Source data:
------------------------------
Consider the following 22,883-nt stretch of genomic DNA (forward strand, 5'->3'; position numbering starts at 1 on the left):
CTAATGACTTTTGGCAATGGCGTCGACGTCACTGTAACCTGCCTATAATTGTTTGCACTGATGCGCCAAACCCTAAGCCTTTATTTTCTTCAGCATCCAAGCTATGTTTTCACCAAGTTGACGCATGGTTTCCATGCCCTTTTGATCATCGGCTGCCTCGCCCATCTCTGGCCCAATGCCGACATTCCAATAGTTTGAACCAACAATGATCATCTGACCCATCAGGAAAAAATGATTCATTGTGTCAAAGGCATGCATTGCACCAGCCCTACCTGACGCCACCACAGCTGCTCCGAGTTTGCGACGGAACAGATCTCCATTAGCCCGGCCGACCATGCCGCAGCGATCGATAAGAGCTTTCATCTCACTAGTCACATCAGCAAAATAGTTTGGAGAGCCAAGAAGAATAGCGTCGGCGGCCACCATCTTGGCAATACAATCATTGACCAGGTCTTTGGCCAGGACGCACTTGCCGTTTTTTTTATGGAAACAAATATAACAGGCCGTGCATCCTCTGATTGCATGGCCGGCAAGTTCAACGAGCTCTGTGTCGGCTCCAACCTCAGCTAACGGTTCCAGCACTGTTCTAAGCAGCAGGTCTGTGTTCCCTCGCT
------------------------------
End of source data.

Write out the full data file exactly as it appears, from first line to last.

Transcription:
Consider the following 22,883-nt stretch of genomic DNA (forward strand, 5'->3'; position numbering starts at 1 on the left):
CTAATGACTTTTGGCAATGGCGTCGACGTCACTGTAACCTGCCTATAATTGTTTGCACTGATGCGCCAAACCCTAAGCCTTTATTTTCTTCAGCATCCAAGCTATGTTTTCACCAAGTTGACGCATGGTTTCCATGCCCTTTTGATCATCGGCTGCCTCGCCCATCTCTGGCCCAATGCCGACATTCCAATAGTTTGAACCAACAATGATCATCTGACCCATCAGGAAAAAATGATTCATTGTGTCAAAGGCATGCATTGCACCAGCCCTACCTGACGCCACCACAGCTGCTCCGAGTTTGCGACGGAACAGATCTCCATTAGCCCGGCCGACCATGCCGCAGCGATCGATAAGAGCTTTCATCTCACTAGTCACATCAGCAAAATAGTTTGGAGAGCCAAGAAGAATAGCGTCGGCGGCCACCATCTTGGCAATACAATCATTGACCAGGTCTTTGGCCAGGACGCACTTGCCGTTTTTTTTATGGAAACAAATATAACAGGCCGTGCATCCTCTGATTGCATGGCCGGCAAGTTCAACGAGCTCTGTGTCGGCTCCAACCTCAGCTAACGGTTCCAGCACTGTTCTAAGCAGCAGGTCTGTGTTCCCTCGCT